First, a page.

Just after the December 2005 parliamentary elections, Italian journalist Guido Rampoldi wrote this piercing piece for Rome daily La Repubblica.
In this 2006 Sunday Times opinion piece, Ian Buruma nails Chavez in one of the (in our humble opinion) most clear-headed and digestible-to-foreigners anti-Chavez polemics seen in print.
In May 2006, this lucid feature on Chávez by The New Republic’s Editor Franklin Foer appeared in The Atlantic. The focus here is more on what Chávez means to US foreign policy, but the overall reportage is excellent as well:
A feature detailing Chávez’s takeover of the Venezuelan State and its implications appeared in the January/February 2006 issue of Foreign Policy. Written by Amherst political scientist Javier Corrales, it argues that Chavez invented a new form of authoritarianism for the democratic age. Sadly, subscription only:
In 2007, Wesleyan University’s Francisco Rodríguez, a one-time Chávez official, wrote these two pieces on the Chávez-helps-the-poor myth:
- Why Chávez Wins (in Foreign Policy)
- Should Egalitarians Support Chávez? (in The Guardian)
- Economic policies of the new radical left will fail (in Americas Quarterly)
In January 2007, The New Yorker published this piece by James Surowiecki about Chávez’s contradictory relationship with global capitalism:
In March 2009, distinguished Mexican historian Enrique Krauze wrote this piercing intellectual history of chavista authoritarianism. The piece, which summarizes Krauze’s book “El Poder y El Delirio”, is a real eye-opener:
The following two are The Economist pieces on Chavez’s Venezuela after his death in March of 2013.
3. Human Rights Reports
In this 2004 report, Human Rights Watch documents the way Venezuela’s Supreme Court was politicized and stripped of its autonomy.
The Interamerican Commission on Human Rights – an official, intergovernmental body under the Organization of American States – has carefully documented the government’s Human Rights’ record. Its 2005 and 2006 reports – though admittedly written in the worst sort of plodding, lawyerly bureaucratese – provide a systematic dissection of the a number of troubling tendencies:
- ICHR 2005 Annual Report: Chapter on Venezuela (selected passages)
- ICHR 2006 Annual Report: Chapter on Venezuela (whole)
- ICHR 2007 Annual Report: Chapter on Venezuela (whole)
In this April, 2007 report, the Committee to Protect Journalists published this report on the government’s decision to shut down opposition TV-network RCTV:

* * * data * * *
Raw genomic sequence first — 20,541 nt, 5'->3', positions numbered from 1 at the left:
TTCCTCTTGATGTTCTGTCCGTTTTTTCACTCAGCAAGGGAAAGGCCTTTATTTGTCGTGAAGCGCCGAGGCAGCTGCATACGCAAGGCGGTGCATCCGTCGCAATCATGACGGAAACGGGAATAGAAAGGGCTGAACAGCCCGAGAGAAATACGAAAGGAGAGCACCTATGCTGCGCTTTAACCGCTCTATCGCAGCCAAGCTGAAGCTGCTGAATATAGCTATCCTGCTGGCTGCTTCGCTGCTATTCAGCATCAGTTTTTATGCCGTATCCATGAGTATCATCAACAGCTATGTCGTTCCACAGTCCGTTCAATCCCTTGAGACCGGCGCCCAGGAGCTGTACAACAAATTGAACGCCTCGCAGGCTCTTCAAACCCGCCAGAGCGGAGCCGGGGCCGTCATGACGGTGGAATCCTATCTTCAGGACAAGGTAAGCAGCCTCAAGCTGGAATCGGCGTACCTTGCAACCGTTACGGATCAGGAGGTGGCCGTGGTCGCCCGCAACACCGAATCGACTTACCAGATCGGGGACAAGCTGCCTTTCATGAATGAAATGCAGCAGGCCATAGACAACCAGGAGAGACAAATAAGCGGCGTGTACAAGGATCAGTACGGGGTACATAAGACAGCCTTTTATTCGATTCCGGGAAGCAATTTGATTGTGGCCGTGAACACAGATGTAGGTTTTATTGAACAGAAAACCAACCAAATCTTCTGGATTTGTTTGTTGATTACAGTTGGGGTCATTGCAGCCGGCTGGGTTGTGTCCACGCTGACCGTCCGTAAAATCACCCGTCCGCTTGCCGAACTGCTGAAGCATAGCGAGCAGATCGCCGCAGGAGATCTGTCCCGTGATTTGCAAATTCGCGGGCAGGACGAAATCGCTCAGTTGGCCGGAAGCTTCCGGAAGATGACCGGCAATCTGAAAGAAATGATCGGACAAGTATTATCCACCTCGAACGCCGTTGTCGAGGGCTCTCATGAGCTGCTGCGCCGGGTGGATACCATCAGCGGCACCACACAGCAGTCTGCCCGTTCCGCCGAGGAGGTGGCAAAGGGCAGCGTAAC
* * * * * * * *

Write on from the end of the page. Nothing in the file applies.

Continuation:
4. From the archives
At this point, my archive contains well over a thousand posts stretching back to late 2002. Here are just a few posts I think might be useful to someone coming to the crisis without much prior knowledge.
It’s impossible to understand the Chavez era without a minimum of historical context. Most foreigners, for perfectly understandable reasons, just don’t have it. This essay is meant to fill in the more important gaps:
One of the most confusing and misunderstood chapters of the Chavez saga is the brief coup that saw him kicked out of office for 48 hours in April 2002. The vast majority of the material available on the internet about the 2002 coup/countercoup is aggressively propagandistic and often plain wrong. In this essay, which I spent months researching, I try to summarize the baffling, fascinating story without airbrushing out inconvenient facts:
In this short essay, I set out to explain why Chavez’s vision of revolution is incompatible with democracy as usually understood:
It’s not that often that I blow my top at a piece of net-bound pro-Chávez propagandizing – there’s just too much of it around for me to go after all the targets – but for some reason this piece by Johann Hari in The Independent really set me off, goading me to write a detailed response. I’m kind of proud of it.
No archive selection could ignore the biggest of the many scandals chavismo has caused over the years. In this case, I’m picking a kind of voyeuristic reportage from just one tiny little piece of the sprawling Maletagate scandal that rocked Venezuela from August 2007 on.
5. Critical Theory of Chavismo
In trying to understand some of the stranger aspects of what’s happened in Venezuela over the last seven years, I ran accross the writings of Jose Manuel Briceño Guerrero, a Venezuelan philosopher/critical theorist/poet who wrote this fascinating essay, way back in 1980, about some aspects of Venezuelan culture. Briceño Guerrero is, erm, not exactly light reading, but I still think this essay in particular is one of the most useful texts out there for understanding the Chavez phenomenon:
Later, I tried to write an essay specifying how Briceño Guerrero’s writing can inform an understanding of the Chavez era. It’s part effort to bring Briceño Guerrero up to date, part effort to place chavismo in cultural and historical context…I’m not really so happy with the finished product, but other people have found it helpful:
That’s a lot of reading, I realize, but work through this list and you’re pretty much a Chávez expert.
Back to the Top
Sometimes you don’t want to read about Venezuela, you want somebody to tell you. In these two interviews, two of the leading Venezuela scholars discuss the country’s economic growth implosion after 1978:
- Francisco Rodríguez on Venezuela’s Economic Collapse
- Jonathan DiJohn Casts Doubt on the Resource Curse